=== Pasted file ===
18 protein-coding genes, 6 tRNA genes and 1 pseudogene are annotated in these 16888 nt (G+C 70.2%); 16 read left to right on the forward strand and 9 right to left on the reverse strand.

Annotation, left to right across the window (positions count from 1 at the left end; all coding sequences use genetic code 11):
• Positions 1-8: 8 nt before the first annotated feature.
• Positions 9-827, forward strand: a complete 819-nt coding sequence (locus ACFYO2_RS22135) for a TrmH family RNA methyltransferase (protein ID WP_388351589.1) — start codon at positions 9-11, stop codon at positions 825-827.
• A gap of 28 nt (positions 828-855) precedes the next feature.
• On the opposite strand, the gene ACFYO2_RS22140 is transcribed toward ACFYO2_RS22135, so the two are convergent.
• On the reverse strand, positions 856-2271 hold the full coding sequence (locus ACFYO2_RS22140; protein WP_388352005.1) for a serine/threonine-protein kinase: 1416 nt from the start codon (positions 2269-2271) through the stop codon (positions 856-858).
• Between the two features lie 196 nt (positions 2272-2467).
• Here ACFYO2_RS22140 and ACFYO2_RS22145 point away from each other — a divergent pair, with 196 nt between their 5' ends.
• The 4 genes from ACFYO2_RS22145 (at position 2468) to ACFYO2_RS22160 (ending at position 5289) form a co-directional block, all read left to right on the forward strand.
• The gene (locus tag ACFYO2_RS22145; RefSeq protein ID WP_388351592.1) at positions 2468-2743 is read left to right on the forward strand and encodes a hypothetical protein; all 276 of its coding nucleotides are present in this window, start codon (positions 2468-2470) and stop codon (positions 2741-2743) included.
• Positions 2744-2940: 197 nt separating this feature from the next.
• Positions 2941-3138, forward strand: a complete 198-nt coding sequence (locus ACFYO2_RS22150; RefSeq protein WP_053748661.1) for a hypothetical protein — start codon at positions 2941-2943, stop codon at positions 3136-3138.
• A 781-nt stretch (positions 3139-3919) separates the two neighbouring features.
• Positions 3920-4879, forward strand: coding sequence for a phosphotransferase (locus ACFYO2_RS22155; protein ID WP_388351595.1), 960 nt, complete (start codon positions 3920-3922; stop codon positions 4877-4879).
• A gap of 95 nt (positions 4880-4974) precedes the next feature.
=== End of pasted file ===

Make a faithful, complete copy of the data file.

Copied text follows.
18 protein-coding genes, 6 tRNA genes and 1 pseudogene are annotated in these 16888 nt (G+C 70.2%); 16 read left to right on the forward strand and 9 right to left on the reverse strand.

Annotation, left to right across the window (positions count from 1 at the left end; all coding sequences use genetic code 11):
• Positions 1-8: 8 nt before the first annotated feature.
• Positions 9-827, forward strand: a complete 819-nt coding sequence (locus ACFYO2_RS22135) for a TrmH family RNA methyltransferase (protein ID WP_388351589.1) — start codon at positions 9-11, stop codon at positions 825-827.
• A gap of 28 nt (positions 828-855) precedes the next feature.
• On the opposite strand, the gene ACFYO2_RS22140 is transcribed toward ACFYO2_RS22135, so the two are convergent.
• On the reverse strand, positions 856-2271 hold the full coding sequence (locus ACFYO2_RS22140; protein WP_388352005.1) for a serine/threonine-protein kinase: 1416 nt from the start codon (positions 2269-2271) through the stop codon (positions 856-858).
• Between the two features lie 196 nt (positions 2272-2467).
• Here ACFYO2_RS22140 and ACFYO2_RS22145 point away from each other — a divergent pair, with 196 nt between their 5' ends.
• The 4 genes from ACFYO2_RS22145 (at position 2468) to ACFYO2_RS22160 (ending at position 5289) form a co-directional block, all read left to right on the forward strand.
• The gene (locus tag ACFYO2_RS22145; RefSeq protein ID WP_388351592.1) at positions 2468-2743 is read left to right on the forward strand and encodes a hypothetical protein; all 276 of its coding nucleotides are present in this window, start codon (positions 2468-2470) and stop codon (positions 2741-2743) included.
• Positions 2744-2940: 197 nt separating this feature from the next.
• Positions 2941-3138, forward strand: a complete 198-nt coding sequence (locus ACFYO2_RS22150; RefSeq protein WP_053748661.1) for a hypothetical protein — start codon at positions 2941-2943, stop codon at positions 3136-3138.
• A 781-nt stretch (positions 3139-3919) separates the two neighbouring features.
• Positions 3920-4879, forward strand: coding sequence for a phosphotransferase (locus ACFYO2_RS22155; protein ID WP_388351595.1), 960 nt, complete (start codon positions 3920-3922; stop codon positions 4877-4879).
• A gap of 95 nt (positions 4880-4974) precedes the next feature.